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Three Cheers for the Buybacks



January 27, 2008 – Comments (5) | RELATED TICKERS: BHP , PKW

I think buyback are bad for stay and hold investors and reward those who sell the stock. 

One of the first analysis that I did on a buyback was on BHP and BHP climbed considerably since I wrote my analysis just under a year ago.  I understand commodity stocks fairly well and I don't like BHP.  It was at $44 when I wrote the above blog and it climbed to $87.43, a double and certainly had the appearance of making me look dead wrong.  It has since retracted to today's $63.42, but I seriously doubt that retraction is over.

Just having a quick peek entirely wasting my morning, according to Google finance, BHP had a diluted weighted average of  6.04 billion shares for the 2002 annual report and for the 2007 annual report they had 5.87 billion shares, a reduction of a mere 2.9% over 5 years.  The news releases indicated the share buybacks are far in excess of what Google finance is show the share reduction to be.  The 2004 buyback alone was 2.9% of the issued share capital of the BHP Billiton Group (4.8% of BHP Billiton Limited).

I have just spent 2-3 hours looking at BHP and the reporting is not transparent in terms of trying to figure out exactly what is happening with the share count.  They have separate "rah-rah-rah" reporting of "look how many shares we bought back," but I did not find an over all accounting of the changes in share capital over the years.  They also have the director's enumeration not added up and presented as an absolute nightmare in terms of trying to determine exactly what's happening there.  I also found employee shareholder plans, which is another nightmare to determine what is happening with share count.  Just how many shares and how much of the profit is actually going to directors and employees is extremely well hidden with the buyback and disgraceful accounting of share capital.

What the diluted share count does show is 170 million fewer shares over 5 years.  The 2007 report says 288 million shares bought back.  Other news from them:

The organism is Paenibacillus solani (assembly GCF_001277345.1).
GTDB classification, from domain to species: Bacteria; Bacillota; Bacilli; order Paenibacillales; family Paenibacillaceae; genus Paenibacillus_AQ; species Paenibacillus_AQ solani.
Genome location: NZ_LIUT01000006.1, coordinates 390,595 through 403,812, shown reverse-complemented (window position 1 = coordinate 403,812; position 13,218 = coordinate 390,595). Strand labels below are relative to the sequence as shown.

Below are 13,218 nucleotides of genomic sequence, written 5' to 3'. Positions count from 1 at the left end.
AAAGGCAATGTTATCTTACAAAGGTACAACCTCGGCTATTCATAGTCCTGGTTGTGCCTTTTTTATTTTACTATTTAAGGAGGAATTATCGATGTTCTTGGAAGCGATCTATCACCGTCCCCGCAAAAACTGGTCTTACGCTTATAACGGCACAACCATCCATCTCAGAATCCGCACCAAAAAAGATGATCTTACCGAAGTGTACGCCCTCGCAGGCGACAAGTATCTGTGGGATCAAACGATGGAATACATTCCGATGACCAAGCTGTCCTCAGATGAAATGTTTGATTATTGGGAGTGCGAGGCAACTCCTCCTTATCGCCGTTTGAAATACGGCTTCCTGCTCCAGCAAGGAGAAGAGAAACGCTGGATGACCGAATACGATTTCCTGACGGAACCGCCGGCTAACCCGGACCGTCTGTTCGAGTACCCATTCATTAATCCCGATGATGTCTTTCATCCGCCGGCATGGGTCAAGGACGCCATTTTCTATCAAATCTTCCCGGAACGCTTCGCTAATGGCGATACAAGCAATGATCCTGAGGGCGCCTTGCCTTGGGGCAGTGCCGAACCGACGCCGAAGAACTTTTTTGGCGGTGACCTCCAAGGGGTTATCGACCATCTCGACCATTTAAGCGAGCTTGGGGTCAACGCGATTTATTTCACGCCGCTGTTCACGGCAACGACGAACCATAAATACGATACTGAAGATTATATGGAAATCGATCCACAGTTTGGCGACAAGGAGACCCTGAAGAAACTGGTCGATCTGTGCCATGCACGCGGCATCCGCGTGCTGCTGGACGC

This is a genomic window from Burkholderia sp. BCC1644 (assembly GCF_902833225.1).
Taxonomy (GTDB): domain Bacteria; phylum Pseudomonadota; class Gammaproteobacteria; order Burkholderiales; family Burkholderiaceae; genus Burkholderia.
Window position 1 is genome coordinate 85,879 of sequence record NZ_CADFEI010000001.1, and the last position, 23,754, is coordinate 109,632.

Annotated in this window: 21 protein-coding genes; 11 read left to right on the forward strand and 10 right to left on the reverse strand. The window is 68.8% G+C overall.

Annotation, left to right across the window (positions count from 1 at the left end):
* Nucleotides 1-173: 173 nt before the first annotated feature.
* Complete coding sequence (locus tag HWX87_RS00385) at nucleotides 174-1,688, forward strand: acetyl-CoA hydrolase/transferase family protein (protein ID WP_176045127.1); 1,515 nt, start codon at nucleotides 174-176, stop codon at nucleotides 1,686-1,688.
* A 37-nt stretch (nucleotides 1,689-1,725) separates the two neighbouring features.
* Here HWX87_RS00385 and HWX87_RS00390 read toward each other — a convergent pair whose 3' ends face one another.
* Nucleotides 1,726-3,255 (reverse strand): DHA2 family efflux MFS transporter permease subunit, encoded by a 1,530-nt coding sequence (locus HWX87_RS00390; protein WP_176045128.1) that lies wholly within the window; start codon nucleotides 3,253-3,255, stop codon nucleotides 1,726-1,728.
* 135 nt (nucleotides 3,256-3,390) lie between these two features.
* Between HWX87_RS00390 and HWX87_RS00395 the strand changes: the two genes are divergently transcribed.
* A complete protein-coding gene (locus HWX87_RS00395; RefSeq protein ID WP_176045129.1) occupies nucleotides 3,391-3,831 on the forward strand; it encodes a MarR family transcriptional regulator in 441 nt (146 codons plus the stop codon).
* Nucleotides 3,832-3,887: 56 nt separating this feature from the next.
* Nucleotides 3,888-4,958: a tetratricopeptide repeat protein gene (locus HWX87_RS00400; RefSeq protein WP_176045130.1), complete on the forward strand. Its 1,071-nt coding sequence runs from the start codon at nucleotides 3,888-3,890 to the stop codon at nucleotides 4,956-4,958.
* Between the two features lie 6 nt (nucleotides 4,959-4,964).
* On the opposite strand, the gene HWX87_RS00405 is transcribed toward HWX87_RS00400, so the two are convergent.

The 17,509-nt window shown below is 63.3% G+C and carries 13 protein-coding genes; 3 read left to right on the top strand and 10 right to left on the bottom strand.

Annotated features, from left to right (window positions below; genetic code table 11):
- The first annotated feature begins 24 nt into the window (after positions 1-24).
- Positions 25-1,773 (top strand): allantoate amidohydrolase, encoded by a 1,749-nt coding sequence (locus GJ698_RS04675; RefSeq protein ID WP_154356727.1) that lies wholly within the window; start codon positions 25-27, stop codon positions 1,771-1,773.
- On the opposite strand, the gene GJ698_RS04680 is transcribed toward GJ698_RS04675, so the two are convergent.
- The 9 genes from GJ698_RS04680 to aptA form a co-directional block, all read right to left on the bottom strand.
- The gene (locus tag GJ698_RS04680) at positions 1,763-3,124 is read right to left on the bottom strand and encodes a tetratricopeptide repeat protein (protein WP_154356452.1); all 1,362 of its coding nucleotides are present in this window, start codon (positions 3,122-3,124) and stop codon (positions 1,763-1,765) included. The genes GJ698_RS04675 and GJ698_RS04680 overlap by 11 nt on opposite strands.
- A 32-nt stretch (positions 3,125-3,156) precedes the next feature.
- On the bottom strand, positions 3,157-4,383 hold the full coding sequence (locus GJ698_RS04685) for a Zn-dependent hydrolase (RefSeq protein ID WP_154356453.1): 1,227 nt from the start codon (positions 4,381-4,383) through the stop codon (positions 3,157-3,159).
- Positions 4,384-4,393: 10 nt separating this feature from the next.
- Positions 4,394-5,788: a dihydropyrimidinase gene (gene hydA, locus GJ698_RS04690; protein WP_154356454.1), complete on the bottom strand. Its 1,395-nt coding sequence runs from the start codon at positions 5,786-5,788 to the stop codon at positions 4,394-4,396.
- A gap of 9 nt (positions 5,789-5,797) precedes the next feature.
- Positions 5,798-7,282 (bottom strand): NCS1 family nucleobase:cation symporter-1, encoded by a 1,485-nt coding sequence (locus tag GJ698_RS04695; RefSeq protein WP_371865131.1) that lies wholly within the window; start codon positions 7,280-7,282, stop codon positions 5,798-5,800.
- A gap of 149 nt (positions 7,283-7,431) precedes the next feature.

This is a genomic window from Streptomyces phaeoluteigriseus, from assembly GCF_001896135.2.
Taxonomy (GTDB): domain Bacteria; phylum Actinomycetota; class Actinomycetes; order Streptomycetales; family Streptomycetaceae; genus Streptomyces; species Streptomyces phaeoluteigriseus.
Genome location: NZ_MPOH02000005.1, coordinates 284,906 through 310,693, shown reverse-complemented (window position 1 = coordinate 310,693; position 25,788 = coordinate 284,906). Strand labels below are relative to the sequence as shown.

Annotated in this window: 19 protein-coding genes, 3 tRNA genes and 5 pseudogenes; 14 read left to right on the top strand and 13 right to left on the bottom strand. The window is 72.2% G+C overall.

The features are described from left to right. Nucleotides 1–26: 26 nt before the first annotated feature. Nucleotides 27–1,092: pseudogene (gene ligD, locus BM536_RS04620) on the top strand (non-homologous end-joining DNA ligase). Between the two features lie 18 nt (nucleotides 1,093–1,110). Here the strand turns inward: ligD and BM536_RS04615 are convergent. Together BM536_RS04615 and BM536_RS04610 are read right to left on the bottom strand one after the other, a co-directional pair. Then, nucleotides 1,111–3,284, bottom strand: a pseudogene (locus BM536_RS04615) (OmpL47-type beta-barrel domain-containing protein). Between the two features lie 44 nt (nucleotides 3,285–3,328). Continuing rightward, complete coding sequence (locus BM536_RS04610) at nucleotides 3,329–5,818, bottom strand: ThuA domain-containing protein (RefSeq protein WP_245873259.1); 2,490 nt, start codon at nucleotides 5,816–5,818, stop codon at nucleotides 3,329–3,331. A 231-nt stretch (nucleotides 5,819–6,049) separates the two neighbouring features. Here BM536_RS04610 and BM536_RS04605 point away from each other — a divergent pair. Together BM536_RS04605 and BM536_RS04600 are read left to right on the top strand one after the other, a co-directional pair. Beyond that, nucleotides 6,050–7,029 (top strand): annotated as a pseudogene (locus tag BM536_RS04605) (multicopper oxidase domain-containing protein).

May 06 - BHP Billiton today announced that it has successfully completed the US$2 billion capital management programme announced in February 2006, buying back a total of 114.82 million shares, or 1.9% of the issued share capital of the BHP Billiton Group. 

Nov 04 - BHP Billiton announced today that it has successfully completed the first phase of its US$2 billion capital management programme through an off-market share buy-back of 180.72 million BHP Billiton Limited shares. Due to strong demand, the total amount of capital repurchased by BHP Billiton under the buy-back was increased to A$2.272 billion (US$1.780 billion), representing 2.9% of the issued share capital of the BHP Billiton Group (4.8% of BHP Billiton Limited).

I just found a better summary, 530 million shares repurchased since 2004 yet only 211 million cancelled and 25.5 million in treasury...

Where are those 319 million shares?  At today's prices that's $10 billion of market cap...  

I digress yet again. 

Anyway, because of this kind of stuff that I see all over the market I truly believe that when the dust settles the buy and hold investors are going to be in for a real hit to the value of their equities when it is found the profits have been squandered and the eps really isn't reflecting that promise simply because the reduction in shares tends to be a misnomer.  And to track this longer term I set up a portfolio of 5% or greater buy back equities, all with underperform under a new handle, dwotBuyback